Racha Yai Island
Racha Yai is a granite island which means the water is always clear and the many shallow protected bays all around the island make it an ideal trip at any time of the year. it is a favorite of Phuket dive boats due to its close proximity and Racha Yai is the perfect place to learn scuba diving in Phuket, for snorkelers, and for divers who haven’t been in the water for a while. Local residents in the coral gardens and stag horn reef include titan triggerfish, moray eels, cuttlefish, octopus and giant puffer fish.
Racha Yai island, around 12km due south of Phuket, generally offers easy diving in good conditions and so is a popular destination for those taking diving courses or for divers with family/friends who’d like to snorkel on the same trip.
During the ‘low season’ (usually May to October) most of the diving takes place around the handful of hard coral bays or rocky reefs that run the length of the eastern coastline.
During the ‘high season’ diving tends to move to the reefs bordering Bungalow Bay or Siam Bay on the North East of the island, although the east coastine is still preferred if prevailing wind/waves permit. At peak tides currents can be strong and so provide an excellent but still relatively easy drift (boat pickup).
Racha Yai is either done as a 2 dive day trip or in combination with Racha Noi on a three dive day trip.
With lots of sandy areas, the hard coral bays are perfect for courses and inexperienced divers, with access to some simple wrecks just a short swim away from bay 1 at depths of 18-25m for the more experienced. There is good variety of marine life either on the shallow hard coral reefs, the rocky reefs between the bays or around the artificial reefs (hollow concrete cubes) that range from 12m to 30m depth. Octopus and cuttlefish, punching mantis shrimp, many types of morays, banded sea snakes, blue-spotted kuhl’s stingrays, flounders and striped shrimpfish can be included among the regular reef fish that frequent the shallows.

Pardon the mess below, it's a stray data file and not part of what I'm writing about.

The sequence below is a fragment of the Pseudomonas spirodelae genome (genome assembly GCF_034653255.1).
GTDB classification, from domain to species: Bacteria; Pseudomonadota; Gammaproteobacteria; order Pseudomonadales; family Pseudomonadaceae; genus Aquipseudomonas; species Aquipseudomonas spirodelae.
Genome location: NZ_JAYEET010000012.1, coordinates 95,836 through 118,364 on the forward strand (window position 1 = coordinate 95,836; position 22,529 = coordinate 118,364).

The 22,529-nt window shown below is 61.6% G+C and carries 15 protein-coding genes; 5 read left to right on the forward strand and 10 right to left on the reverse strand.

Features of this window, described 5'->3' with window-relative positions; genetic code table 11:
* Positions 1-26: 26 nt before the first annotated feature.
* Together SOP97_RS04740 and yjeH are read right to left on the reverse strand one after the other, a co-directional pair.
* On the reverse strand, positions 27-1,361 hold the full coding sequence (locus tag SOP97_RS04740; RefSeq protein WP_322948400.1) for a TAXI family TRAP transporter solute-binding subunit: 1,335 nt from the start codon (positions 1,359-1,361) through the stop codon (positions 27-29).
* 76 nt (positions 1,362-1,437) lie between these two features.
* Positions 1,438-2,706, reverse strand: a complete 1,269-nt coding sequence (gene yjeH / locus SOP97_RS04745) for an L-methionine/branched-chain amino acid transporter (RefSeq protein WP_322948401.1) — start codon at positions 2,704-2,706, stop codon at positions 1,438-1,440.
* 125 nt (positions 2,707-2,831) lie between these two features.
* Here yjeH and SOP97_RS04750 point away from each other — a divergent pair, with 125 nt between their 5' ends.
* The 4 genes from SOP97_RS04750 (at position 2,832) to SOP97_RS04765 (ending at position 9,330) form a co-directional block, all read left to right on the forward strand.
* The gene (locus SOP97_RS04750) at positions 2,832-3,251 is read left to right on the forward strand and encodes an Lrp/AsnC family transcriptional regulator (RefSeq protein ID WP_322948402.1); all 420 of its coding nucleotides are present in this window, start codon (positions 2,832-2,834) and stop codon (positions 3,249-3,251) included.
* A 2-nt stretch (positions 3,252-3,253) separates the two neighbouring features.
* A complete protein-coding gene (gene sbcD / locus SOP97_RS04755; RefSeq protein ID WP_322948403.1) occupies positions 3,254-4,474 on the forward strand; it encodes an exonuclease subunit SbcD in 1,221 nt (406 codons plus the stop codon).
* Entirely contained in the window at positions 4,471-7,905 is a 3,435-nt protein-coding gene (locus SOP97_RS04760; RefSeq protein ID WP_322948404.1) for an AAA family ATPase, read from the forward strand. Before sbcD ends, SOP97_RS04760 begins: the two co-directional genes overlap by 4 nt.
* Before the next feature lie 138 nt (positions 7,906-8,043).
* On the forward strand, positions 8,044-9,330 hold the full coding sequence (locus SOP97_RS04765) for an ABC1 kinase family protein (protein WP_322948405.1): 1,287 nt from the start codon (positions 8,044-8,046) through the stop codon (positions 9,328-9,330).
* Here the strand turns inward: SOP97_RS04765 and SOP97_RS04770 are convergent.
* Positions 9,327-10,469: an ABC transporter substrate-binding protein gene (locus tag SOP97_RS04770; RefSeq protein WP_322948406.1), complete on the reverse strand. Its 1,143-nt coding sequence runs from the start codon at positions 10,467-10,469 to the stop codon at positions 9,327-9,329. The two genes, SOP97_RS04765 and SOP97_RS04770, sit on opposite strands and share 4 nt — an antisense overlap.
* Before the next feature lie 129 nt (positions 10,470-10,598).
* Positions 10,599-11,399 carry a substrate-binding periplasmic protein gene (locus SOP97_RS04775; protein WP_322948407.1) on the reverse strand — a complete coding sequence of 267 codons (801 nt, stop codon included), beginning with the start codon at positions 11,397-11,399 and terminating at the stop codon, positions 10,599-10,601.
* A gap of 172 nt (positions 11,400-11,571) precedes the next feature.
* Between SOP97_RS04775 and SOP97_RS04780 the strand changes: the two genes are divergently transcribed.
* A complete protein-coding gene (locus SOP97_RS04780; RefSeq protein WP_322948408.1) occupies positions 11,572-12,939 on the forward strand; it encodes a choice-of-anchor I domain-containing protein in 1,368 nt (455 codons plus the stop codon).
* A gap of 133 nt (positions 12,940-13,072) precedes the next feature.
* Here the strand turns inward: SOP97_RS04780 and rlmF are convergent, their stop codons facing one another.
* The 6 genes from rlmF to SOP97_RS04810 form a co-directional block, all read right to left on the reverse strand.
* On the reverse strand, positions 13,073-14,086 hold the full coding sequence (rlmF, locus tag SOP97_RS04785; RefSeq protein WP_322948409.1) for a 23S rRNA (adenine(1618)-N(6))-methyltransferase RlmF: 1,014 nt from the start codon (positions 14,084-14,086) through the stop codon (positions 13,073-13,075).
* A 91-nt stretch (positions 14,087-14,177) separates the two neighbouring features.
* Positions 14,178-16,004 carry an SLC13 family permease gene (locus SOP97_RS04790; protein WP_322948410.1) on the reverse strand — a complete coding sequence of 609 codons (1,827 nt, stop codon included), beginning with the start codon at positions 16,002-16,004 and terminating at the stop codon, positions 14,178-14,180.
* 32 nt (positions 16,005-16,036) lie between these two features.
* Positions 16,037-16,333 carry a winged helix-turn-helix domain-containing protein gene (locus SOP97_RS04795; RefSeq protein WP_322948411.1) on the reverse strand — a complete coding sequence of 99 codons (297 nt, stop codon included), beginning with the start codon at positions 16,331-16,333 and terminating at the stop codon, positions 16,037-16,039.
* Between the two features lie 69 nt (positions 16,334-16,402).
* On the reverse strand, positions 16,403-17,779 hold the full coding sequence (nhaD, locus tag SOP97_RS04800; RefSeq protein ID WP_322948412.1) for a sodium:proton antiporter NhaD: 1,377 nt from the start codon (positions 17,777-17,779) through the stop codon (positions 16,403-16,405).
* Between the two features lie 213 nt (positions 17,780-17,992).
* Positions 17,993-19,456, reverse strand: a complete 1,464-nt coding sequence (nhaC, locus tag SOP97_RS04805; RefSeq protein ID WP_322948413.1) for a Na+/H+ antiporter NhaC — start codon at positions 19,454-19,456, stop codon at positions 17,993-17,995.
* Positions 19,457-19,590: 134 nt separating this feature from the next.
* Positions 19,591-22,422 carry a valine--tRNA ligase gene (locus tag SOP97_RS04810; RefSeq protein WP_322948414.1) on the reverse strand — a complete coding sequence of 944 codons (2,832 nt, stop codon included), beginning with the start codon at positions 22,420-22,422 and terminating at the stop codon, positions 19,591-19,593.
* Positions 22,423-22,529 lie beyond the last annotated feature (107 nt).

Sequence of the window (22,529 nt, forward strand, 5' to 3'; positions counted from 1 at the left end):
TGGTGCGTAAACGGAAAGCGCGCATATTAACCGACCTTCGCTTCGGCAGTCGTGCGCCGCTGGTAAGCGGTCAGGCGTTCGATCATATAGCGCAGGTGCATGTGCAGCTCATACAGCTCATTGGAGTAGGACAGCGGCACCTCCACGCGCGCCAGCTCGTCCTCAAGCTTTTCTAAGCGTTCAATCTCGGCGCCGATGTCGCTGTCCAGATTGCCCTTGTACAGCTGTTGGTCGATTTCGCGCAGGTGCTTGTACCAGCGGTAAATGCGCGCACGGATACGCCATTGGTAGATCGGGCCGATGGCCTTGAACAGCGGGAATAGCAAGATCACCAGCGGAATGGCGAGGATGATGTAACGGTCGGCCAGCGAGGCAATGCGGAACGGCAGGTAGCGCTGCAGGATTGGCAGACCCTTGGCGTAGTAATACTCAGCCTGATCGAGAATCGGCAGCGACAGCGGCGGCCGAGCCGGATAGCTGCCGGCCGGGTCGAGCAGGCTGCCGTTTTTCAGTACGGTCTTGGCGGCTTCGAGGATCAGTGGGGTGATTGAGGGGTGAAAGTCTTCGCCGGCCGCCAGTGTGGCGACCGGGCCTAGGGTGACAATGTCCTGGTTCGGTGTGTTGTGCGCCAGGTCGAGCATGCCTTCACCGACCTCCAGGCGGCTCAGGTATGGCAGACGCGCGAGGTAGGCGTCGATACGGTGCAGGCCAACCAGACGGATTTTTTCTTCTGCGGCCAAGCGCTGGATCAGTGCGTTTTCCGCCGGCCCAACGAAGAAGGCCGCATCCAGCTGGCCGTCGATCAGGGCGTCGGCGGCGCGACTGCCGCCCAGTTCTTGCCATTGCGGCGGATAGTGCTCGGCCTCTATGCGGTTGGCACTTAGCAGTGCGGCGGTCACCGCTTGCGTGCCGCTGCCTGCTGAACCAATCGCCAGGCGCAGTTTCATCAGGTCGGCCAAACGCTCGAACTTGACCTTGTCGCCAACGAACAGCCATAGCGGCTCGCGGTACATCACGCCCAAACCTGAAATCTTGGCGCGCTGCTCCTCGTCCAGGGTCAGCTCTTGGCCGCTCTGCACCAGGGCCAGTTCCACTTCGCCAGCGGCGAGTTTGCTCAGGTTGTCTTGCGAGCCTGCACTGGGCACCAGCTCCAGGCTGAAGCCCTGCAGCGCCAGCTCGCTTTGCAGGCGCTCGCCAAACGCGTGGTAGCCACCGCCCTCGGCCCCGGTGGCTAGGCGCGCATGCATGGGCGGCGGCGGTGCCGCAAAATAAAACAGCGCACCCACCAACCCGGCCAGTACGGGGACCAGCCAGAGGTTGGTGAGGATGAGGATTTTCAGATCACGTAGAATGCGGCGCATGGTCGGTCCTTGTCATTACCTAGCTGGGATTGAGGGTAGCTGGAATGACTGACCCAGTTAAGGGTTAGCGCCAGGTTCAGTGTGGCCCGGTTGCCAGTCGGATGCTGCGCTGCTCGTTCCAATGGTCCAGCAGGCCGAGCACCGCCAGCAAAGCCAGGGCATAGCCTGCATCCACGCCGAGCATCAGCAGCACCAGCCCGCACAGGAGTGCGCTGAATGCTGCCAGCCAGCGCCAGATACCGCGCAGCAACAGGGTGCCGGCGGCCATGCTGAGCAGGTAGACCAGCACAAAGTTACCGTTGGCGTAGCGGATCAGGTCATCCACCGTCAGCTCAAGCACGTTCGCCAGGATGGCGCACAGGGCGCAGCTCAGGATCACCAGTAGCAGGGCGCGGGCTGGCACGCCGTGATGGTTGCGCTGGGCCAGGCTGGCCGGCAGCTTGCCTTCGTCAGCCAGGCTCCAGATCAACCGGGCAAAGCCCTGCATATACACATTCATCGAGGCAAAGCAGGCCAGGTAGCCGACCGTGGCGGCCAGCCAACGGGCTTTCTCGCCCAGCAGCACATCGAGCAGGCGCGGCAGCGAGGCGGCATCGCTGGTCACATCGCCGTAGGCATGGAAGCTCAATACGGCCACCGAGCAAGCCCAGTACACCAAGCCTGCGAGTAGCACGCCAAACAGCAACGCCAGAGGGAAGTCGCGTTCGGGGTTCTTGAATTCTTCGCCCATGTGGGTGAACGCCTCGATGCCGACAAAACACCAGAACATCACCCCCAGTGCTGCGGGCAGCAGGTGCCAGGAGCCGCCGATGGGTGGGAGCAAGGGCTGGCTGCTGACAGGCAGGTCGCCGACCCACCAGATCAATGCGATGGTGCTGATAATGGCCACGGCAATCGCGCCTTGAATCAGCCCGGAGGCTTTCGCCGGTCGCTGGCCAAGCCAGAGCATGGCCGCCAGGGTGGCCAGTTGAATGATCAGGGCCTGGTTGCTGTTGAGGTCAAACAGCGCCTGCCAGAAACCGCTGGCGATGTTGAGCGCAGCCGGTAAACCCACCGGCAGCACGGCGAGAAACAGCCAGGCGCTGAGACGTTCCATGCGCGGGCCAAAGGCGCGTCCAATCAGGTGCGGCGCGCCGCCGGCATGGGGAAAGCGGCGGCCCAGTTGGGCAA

Although Racha Yai may not have the abundance of marine life as other local dives, because it’s a different environment it does have other special critters to offer. Many of these can be found out on the sandy slopes or on/around the deeper artificial reefs. Critters such as marbled snake eels, pyramid boxfish, thornback cowfish, robust & ornate ghost pipefish (seasonal), bent-stick pipefish, cockatoo leaf-fish, stonefish, some rarer nudibranchs and even frogfish & harlequin shrimp on occasion.
Also on occasion Racha Yai gets flybys from Manta Ray and even visits from the odd whale shark!
Just off of bay 1, the Harruby wreck at around 18-23m depth is just perfect for the basics of a wreck diving course with plenty of open space and points to tie-off lines, with the deteriorated Andaman Eagle wreck at around 25m depth offering more marine life.
There is also a very small wreck that’s commonly called the ‘old speed boat’ (now mostly just collapsed plates) at 20m+ depth off the north corner of bay 1 and a larger wreck further out (Marla’s Mystery) at around 30m depth that can make interesting focal points on certain dives.
The wrecks at Racha Yai make it a perfect location for your PADI Wreck Diver Specialty Course.